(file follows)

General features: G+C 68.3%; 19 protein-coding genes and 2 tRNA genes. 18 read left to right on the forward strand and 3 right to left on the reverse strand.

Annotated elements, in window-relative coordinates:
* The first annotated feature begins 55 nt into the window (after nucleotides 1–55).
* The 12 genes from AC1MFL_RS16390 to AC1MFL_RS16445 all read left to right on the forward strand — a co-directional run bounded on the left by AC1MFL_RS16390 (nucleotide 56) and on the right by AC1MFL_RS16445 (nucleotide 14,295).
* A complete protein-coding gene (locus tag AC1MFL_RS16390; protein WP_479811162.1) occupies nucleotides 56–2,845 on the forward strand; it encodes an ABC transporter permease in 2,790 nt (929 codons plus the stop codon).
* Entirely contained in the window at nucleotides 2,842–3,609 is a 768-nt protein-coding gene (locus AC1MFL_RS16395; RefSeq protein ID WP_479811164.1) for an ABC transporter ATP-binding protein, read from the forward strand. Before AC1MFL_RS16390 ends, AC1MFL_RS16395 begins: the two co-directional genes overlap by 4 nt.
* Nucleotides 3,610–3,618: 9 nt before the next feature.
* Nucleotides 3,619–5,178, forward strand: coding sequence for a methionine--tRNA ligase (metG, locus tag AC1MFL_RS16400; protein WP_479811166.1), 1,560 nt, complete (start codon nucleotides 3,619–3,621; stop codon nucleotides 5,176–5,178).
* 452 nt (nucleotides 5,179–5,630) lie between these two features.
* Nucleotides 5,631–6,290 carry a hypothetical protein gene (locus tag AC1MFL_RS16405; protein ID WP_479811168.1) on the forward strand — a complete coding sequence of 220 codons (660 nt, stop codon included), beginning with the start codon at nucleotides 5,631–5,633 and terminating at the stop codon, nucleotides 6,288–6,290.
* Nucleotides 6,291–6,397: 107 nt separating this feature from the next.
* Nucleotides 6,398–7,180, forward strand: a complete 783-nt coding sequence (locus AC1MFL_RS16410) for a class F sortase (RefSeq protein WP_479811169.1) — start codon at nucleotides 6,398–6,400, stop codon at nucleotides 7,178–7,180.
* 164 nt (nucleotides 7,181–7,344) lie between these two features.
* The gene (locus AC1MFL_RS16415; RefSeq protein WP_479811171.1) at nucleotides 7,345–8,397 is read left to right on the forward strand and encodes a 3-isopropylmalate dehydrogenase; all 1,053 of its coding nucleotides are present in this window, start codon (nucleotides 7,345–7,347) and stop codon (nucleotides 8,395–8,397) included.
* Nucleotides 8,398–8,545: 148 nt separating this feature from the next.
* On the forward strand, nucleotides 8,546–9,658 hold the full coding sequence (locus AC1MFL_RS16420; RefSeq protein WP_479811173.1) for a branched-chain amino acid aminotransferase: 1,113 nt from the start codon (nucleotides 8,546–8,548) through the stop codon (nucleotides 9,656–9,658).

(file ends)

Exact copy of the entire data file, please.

General features: G+C 68.3%; 19 protein-coding genes and 2 tRNA genes. 18 read left to right on the forward strand and 3 right to left on the reverse strand.

Annotated elements, in window-relative coordinates:
* The first annotated feature begins 55 nt into the window (after nucleotides 1–55).
* The 12 genes from AC1MFL_RS16390 to AC1MFL_RS16445 all read left to right on the forward strand — a co-directional run bounded on the left by AC1MFL_RS16390 (nucleotide 56) and on the right by AC1MFL_RS16445 (nucleotide 14,295).
* A complete protein-coding gene (locus tag AC1MFL_RS16390; protein WP_479811162.1) occupies nucleotides 56–2,845 on the forward strand; it encodes an ABC transporter permease in 2,790 nt (929 codons plus the stop codon).
* Entirely contained in the window at nucleotides 2,842–3,609 is a 768-nt protein-coding gene (locus AC1MFL_RS16395; RefSeq protein ID WP_479811164.1) for an ABC transporter ATP-binding protein, read from the forward strand. Before AC1MFL_RS16390 ends, AC1MFL_RS16395 begins: the two co-directional genes overlap by 4 nt.
* Nucleotides 3,610–3,618: 9 nt before the next feature.
* Nucleotides 3,619–5,178, forward strand: coding sequence for a methionine--tRNA ligase (metG, locus tag AC1MFL_RS16400; protein WP_479811166.1), 1,560 nt, complete (start codon nucleotides 3,619–3,621; stop codon nucleotides 5,176–5,178).
* 452 nt (nucleotides 5,179–5,630) lie between these two features.
* Nucleotides 5,631–6,290 carry a hypothetical protein gene (locus tag AC1MFL_RS16405; protein ID WP_479811168.1) on the forward strand — a complete coding sequence of 220 codons (660 nt, stop codon included), beginning with the start codon at nucleotides 5,631–5,633 and terminating at the stop codon, nucleotides 6,288–6,290.
* Nucleotides 6,291–6,397: 107 nt separating this feature from the next.
* Nucleotides 6,398–7,180, forward strand: a complete 783-nt coding sequence (locus AC1MFL_RS16410) for a class F sortase (RefSeq protein WP_479811169.1) — start codon at nucleotides 6,398–6,400, stop codon at nucleotides 7,178–7,180.
* 164 nt (nucleotides 7,181–7,344) lie between these two features.
* The gene (locus AC1MFL_RS16415; RefSeq protein WP_479811171.1) at nucleotides 7,345–8,397 is read left to right on the forward strand and encodes a 3-isopropylmalate dehydrogenase; all 1,053 of its coding nucleotides are present in this window, start codon (nucleotides 7,345–7,347) and stop codon (nucleotides 8,395–8,397) included.
* Nucleotides 8,398–8,545: 148 nt separating this feature from the next.
* On the forward strand, nucleotides 8,546–9,658 hold the full coding sequence (locus AC1MFL_RS16420; RefSeq protein WP_479811173.1) for a branched-chain amino acid aminotransferase: 1,113 nt from the start codon (nucleotides 8,546–8,548) through the stop codon (nucleotides 9,656–9,658).